And the wind awoke my heart
Again to go a-sailing o’er the sea,
To hear the cordage moan
And the straining timbers groan,
And to see the flying pennon lie a-lee.
Robert Louis Stevenson 1850 – 1894
In 1997 our family headed to the beach for the summer, to a place on the Karikari Peninsula called Whatuwhiwhi—pronounced Fatufeefee—not the way you may have been thinking.
Our ridge-top rental possessed views of the sea in two directions. To the east—the long slow arc of Tokerau Beach and the sweeping curve of Doubtless Bay. Legend has it that when Captain James Cook arrived here on the Endeavour in 1770 he said: “This is doubtless a bay.” Hence its present name.
To the west, across knobbly, grass-covered dunes, lay a series of reed fringed, sapphire-blue, finger-shaped lakes—haven to heron and gull, and glimpses of the white sand of Rangiputa Beach. The rounded, pyramidal volcanic dome of Puheke stood guard over the west coast of the peninsula, north of the entrance to Rangaunu Harbour.
Our home for the summer was a two storey Kiwi bach, a functional, if not fancy, house designed for visits in the summer and on weekends throughout the year when the weather was favourable. The absentee owners maintained the basic garden of rough lawn and a few hardy evergreens that withstood the incessant winds of the hilltop.
The vista was superb, like a prince; the garden drab and colourless, a pauper in comparison. We loved that summer, swimming and walking every day. The girls would play on a makeshift swing suspended from a large, Pohutukawa—New Zealand’s red-flowering Christmas tree—overhanging the beach. We ate our evening meals on the windy deck on the north side of the bach, struggling to keep kelp powder in the salad rather than on our clothes. The sky would colour majestically as the day waned.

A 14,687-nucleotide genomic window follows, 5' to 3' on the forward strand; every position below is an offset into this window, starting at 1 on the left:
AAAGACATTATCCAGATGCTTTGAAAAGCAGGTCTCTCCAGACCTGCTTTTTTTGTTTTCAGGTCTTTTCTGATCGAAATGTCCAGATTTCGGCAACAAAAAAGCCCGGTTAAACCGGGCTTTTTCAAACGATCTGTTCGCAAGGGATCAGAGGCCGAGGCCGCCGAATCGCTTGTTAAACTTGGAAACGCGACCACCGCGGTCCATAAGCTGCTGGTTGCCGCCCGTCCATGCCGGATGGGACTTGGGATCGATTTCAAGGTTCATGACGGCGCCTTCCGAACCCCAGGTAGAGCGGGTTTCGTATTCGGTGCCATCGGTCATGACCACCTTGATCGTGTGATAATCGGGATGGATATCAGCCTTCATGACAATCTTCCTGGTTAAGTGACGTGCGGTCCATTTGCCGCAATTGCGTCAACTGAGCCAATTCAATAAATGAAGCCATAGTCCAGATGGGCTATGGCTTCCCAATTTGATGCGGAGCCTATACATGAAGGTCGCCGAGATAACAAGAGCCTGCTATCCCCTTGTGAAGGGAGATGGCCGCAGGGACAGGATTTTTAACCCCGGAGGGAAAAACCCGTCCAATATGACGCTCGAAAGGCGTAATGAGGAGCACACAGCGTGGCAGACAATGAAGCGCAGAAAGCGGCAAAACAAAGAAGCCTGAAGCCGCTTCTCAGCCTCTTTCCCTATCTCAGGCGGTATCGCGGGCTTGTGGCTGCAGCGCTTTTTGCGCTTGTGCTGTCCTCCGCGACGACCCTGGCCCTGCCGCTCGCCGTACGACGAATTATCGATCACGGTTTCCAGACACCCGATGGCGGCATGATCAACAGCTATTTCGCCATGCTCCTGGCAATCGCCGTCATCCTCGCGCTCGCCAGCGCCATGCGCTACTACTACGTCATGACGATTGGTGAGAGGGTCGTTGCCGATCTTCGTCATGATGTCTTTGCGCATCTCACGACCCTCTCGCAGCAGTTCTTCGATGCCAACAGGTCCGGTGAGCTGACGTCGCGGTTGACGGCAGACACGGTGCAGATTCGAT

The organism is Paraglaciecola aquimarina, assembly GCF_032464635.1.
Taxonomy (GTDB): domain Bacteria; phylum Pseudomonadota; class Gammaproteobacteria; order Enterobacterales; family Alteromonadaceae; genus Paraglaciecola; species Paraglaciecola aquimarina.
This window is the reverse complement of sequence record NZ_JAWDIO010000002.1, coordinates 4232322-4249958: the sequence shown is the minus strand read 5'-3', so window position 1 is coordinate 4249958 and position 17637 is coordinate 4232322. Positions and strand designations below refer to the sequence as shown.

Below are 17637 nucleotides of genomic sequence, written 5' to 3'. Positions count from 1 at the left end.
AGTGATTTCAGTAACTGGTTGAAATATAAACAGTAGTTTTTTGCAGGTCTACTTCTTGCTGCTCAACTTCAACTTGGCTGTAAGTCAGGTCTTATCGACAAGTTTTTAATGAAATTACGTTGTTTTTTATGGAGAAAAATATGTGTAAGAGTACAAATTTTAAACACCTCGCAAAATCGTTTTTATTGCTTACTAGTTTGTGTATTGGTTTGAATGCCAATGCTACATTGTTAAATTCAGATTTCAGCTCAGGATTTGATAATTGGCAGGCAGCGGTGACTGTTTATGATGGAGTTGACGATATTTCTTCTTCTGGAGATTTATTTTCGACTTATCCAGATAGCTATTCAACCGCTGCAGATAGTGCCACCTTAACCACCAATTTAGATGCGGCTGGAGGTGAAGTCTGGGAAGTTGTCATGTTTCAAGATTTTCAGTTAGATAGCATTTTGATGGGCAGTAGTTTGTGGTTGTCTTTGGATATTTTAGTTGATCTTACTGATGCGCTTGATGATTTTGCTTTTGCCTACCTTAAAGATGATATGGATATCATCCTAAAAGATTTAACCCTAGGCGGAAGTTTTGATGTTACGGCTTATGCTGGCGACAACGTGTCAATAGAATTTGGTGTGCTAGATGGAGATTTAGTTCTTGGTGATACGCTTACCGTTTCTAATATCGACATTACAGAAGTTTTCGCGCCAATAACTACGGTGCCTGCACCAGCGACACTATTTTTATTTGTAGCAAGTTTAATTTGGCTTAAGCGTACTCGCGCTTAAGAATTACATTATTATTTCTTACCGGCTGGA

By autumn we knew we had to move on. The wind grew increasingly chilly, and found refuge inside our dwelling, like an unwanted guest. The house had no insulation or woodstove. It was not really an all-season home.
By the time we took refuge in what was to be our sanctuary for four years in nearby Peria Valley, I was craving a garden with colour. It was during that summer by the beach that I discovered the importance of flowers in one’s life. Their absence made my heart fondly long for them.
It is acknowledged in today’s technology-dominated world that many people are not getting as much green time as they need for optimum health. One beautiful summer by the beach in Whatuwhiwhi showed me that green is not enough. A full spectrum of coloured flowers feeds my soul. Do you have enough colour in your life?
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Radio host, inspirational speaker and health educator John Haines is the author of In Search of Simplicity: A True Story that Changes Lives, a startlingly poignant and inspiring real-life endorsement of the power of thought, belief and synchronicity in one’s life.
“In Search of Simplicity is a unique and awe-inspiring way to re-visit and even answer some of the gnawing questions we all intrinsically have about the meaning of life and our true, individual purpose on the planet. I love this book.”
Barbara Cronin, Circles of Light. For the complete review visit: http://www.circlesoflight.com/blog/in-search-of-simplicity/
“In Search of Simplicity is one of those rare literary jewels with the ability to completely and simultaneously ingratiate itself into the mind, heart and soul of the reader.”
Heather Slocumb, Apex Reviews